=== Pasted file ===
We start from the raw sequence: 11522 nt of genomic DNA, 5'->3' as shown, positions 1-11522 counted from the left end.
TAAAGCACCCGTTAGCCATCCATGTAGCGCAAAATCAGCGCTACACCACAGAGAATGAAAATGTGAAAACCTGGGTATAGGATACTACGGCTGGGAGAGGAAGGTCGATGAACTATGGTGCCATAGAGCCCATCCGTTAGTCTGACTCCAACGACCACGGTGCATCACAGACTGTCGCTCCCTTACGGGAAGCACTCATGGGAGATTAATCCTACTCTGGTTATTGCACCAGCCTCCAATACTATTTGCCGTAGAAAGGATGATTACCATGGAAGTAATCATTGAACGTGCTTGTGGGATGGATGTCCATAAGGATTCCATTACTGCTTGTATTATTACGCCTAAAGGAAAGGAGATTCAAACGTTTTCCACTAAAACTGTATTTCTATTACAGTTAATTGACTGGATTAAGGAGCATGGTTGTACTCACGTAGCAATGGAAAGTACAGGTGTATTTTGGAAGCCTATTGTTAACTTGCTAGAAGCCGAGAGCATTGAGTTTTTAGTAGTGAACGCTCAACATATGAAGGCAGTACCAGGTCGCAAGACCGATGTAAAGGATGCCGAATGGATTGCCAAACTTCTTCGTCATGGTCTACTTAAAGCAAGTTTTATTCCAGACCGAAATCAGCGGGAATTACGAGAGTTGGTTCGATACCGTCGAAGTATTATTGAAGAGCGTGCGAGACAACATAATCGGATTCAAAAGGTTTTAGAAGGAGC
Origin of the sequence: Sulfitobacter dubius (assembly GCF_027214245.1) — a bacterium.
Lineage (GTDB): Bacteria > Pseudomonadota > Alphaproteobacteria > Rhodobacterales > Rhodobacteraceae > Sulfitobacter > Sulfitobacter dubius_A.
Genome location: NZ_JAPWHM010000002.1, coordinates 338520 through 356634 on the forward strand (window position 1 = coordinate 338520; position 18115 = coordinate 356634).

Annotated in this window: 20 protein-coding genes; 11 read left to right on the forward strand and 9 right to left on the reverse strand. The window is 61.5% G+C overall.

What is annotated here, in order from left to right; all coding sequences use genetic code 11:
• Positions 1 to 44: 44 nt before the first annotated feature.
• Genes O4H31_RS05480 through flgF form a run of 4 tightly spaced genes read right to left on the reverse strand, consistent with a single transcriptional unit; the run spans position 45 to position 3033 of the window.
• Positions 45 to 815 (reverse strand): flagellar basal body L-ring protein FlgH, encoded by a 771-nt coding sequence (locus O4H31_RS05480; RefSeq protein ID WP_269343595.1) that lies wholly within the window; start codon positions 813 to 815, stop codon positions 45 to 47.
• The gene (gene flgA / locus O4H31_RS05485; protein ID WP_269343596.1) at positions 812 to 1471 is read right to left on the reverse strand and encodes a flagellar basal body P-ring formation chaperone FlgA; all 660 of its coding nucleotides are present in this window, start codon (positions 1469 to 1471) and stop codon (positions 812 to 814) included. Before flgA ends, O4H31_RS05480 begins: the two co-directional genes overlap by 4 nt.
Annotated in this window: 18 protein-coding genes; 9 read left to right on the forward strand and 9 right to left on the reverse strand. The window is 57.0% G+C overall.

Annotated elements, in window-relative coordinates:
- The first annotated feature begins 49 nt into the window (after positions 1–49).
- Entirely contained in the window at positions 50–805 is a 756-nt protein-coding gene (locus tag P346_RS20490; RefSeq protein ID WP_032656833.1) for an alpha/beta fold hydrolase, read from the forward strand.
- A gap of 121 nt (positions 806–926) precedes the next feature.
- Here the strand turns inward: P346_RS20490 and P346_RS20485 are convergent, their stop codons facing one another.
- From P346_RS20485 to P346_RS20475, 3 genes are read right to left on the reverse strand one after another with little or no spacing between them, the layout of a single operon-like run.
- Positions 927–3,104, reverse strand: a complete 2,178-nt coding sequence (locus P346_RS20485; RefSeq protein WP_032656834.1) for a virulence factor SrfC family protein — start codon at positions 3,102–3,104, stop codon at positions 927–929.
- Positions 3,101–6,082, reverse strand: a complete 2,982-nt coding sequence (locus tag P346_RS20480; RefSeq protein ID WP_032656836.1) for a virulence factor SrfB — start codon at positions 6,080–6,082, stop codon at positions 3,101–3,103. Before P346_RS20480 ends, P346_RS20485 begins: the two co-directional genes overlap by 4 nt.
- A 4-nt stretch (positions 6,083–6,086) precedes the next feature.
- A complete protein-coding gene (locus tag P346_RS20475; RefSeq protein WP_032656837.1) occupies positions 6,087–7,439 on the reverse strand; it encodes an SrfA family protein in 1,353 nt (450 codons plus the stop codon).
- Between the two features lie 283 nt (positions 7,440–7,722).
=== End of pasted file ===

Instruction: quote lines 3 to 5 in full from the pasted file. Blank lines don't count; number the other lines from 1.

Origin of the sequence: Sulfitobacter dubius (assembly GCF_027214245.1) — a bacterium.
Lineage (GTDB): Bacteria > Pseudomonadota > Alphaproteobacteria > Rhodobacterales > Rhodobacteraceae > Sulfitobacter > Sulfitobacter dubius_A.
Genome location: NZ_JAPWHM010000002.1, coordinates 338520 through 356634 on the forward strand (window position 1 = coordinate 338520; position 18115 = coordinate 356634).